“We urgently need a National Allergy Strategy,” says Maria Said, President of Allergy & Anaphylaxis Australia, who are working in partnership with ASCIA to convene the Allergy Summit. “Allergic diseases are commonly perceived as trivial. But they’re not. Conditions like allergic rhinitis (also commonly known as hay fever), asthma, eczema, allergies to foods, insects or drugs and occupational allergies cause a huge burden to individuals and the economy and people do die from anaphylaxis (severe allergic reactions) to insects, drugs and foods.”
“The fact is that many patients with allergic diseases are not receiving optimal treatment and progression of some allergic diseases can be prevented,” says Prof Loh. “For instance if allergic rhinitis (hay fever) is recognised and treated, expensive conditions like asthma, chronic rhinosinusitis and sleep apnoea can be significantly helped and even prevented. Allergic conditions also disproportionately affect children, which can significantly impact on their education and sometimes because of severity, threaten their lives.
In line with ASCIA's commitment to optimise continuing professional development (CPD) points that health professionals earn by completing ASCIA e-training courses, in 2014 the following 4 courses have been approved by the Royal Australasian College of General Practitioners (RACGP) QI & CPD Program as a single 6 hour Active Learning Module (ALM) titled ASCIA Allergy and Anaphylaxis e-training for Health Professionals ALM:
1. ASCIA anaphylaxis e-training for health professionals
2. ASCIA food allergy e-training for health professionals
3. ASCIA allergic rhinitis e-training for health professionals
4. ASCIA allergen immunotherapy e-training for health professionals
This Active Learning Module has been approved by the RACGP QI&CPD Program. Total points: 40 (Category 1). Therefore, we expect that this ALM will be popular, particularly as it has the flexibility to be completed in multiple sessions.
As of May 2014, the ASCIA allergy and anaphylaxis e-training for health professionals will be available at no charge from the ASCIA website: https://alm.ascia.org.au
ASCIA e-training courses provide a standardised and consistent approach to recognition, management and referral of appropriate patients with allergic disease. The courses are easily accessible, available at no charge and allow for flexible completion.
ASCIA is supporting World Allergy Week with the release of three new resources for patients at risk of anaphylaxis. World Allergy Week is 7-13 April 2014.
Anaphylaxis is a potentially life-threatening allergic reaction that requires urgent medical treatment. It is therefore essential to know how to recognise and respond to an anaphylaxis emergency as well as implement appropriate risk minimisation strategies to prevent exposure to known allergens.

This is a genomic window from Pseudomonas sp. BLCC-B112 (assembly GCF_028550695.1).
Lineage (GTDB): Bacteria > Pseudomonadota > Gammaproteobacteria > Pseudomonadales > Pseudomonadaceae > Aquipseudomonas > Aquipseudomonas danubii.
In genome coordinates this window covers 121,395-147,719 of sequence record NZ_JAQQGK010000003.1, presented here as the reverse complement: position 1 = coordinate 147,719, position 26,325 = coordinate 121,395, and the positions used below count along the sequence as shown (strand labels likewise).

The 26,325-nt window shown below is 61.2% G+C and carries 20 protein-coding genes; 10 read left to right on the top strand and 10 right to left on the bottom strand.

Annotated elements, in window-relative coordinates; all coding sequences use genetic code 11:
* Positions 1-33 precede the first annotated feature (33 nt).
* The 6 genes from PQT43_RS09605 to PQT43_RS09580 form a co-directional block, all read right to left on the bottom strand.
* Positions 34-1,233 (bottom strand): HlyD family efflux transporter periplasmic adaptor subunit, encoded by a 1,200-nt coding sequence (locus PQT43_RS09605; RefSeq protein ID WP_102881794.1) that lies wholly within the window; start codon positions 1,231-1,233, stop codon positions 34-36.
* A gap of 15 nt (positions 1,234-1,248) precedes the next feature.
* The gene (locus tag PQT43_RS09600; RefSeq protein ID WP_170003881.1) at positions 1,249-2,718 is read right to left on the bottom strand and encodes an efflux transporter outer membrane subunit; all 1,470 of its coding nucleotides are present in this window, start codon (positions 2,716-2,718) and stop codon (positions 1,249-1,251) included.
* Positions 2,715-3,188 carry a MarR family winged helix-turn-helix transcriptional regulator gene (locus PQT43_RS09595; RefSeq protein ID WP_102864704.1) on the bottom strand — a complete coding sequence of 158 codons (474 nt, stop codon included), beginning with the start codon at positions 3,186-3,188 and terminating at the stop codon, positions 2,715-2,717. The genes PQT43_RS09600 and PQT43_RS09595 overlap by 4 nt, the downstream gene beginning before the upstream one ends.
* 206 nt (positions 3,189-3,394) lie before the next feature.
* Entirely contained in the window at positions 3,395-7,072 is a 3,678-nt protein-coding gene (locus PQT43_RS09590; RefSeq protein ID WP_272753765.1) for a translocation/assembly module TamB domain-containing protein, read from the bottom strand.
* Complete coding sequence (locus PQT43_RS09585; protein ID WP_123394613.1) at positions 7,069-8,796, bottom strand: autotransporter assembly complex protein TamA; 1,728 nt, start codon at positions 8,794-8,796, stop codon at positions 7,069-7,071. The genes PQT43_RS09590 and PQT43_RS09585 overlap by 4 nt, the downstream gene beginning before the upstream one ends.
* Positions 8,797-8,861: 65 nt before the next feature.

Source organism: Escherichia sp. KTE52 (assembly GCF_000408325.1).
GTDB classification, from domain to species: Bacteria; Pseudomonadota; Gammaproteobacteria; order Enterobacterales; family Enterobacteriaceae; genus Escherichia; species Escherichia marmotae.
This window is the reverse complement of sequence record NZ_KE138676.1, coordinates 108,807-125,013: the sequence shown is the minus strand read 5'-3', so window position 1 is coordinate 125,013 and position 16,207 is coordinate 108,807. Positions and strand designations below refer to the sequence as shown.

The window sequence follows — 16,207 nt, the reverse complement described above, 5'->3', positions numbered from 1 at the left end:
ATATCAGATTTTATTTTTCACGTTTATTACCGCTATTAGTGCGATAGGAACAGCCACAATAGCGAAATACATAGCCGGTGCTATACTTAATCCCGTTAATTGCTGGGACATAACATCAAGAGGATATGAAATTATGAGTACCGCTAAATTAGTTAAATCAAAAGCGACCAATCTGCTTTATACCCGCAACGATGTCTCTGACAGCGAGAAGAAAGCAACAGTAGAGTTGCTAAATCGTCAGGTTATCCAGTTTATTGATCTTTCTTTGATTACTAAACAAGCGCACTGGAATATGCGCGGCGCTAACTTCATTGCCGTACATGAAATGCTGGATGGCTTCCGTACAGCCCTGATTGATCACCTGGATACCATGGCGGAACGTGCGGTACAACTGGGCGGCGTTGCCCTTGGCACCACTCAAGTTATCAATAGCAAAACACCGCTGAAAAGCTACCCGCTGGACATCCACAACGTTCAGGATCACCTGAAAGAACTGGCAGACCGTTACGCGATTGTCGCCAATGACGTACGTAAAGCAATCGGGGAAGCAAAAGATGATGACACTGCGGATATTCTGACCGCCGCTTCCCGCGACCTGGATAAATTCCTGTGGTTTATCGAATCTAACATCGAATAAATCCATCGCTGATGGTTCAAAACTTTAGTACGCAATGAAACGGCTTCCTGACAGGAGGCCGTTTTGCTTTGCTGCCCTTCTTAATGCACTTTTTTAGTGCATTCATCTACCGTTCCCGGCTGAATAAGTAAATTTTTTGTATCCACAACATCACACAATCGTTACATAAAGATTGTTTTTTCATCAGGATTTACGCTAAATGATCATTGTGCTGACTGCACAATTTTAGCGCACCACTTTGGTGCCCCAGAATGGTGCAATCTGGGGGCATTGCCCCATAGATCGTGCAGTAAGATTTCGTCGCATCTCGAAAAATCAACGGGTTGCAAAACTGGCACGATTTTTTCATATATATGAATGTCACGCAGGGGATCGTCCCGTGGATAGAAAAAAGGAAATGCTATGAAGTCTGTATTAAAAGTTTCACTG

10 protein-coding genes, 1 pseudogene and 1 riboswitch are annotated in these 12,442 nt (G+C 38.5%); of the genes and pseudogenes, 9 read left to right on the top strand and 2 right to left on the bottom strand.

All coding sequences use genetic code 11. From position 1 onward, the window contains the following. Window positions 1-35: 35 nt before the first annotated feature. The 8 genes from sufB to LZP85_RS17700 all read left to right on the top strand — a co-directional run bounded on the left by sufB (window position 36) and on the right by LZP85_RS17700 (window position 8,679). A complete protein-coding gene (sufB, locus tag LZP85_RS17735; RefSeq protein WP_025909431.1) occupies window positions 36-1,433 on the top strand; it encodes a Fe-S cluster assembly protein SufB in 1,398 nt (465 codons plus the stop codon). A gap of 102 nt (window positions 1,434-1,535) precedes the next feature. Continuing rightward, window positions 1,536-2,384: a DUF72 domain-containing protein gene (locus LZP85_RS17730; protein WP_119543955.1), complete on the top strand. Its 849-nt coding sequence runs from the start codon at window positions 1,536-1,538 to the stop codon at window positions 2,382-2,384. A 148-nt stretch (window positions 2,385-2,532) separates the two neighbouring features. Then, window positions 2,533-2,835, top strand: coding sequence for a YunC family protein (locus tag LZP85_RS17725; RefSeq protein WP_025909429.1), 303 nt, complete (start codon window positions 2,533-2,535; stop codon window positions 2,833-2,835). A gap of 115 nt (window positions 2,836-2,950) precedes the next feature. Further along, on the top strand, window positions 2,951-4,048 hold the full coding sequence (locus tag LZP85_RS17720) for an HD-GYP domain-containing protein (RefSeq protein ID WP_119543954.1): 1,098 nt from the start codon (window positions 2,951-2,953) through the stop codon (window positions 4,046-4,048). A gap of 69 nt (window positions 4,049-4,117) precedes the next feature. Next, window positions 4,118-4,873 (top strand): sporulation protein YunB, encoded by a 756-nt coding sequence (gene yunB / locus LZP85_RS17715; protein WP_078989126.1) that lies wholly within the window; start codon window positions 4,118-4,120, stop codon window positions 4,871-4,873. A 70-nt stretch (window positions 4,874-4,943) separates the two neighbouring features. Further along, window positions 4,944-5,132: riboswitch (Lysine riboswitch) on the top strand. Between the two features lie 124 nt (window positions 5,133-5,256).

Recent Australian data indicates that 1 in 10 children will have food allergy by the age of one year (1).
While the cause of the growing epidemic remains unknown, food allergy related anaphylaxis is more common than ever.
Whilst it is essential for health professionals to know how to treat anaphylaxis in an emergency and also provide appropriate ongoing management of patients at risk of anaphylaxis, it is also vital that patients are educated about how to manage their severe allergy.
Food allergy is common in early childhood. Avoidance of known allergic triggers is the mainstay of management, as potential future treatments such as food allergen immunotherapy remains in the realm of ongoing research at this time.
Since accidental exposure can occur despite best efforts, management of children with severe allergies, who are at risk of anaphylaxis, requires development of a broad management plan in schools and childcare including:
- age appropriate education of allergic individuals and their peers
- staff training in the recognition and management of allergic reactions
- development of strategies to reduce the risk of accidental exposure including individual health care plans
- an emergency response plan for when exposure does occur.
ASCIA guidelines for prevention of anaphylaxis in schools, pre-schools and childcare were recently published in the Journal of Paediatrics and Child Health and are available from the ASCIA website: www.allergy.org.au/health-professionals/papers/prevent-anaphylaxis-in-schools-childcare
Blanket food bans are not recommended by ASCIA, although restricting some important food allergens (such as nuts) may have a place in reducing the risk of accidental exposure in very young children who are too young to be relied upon to avoid contact with potential allergic triggers themselves, either by ingestion or cross contamination of equipment like toys or play services.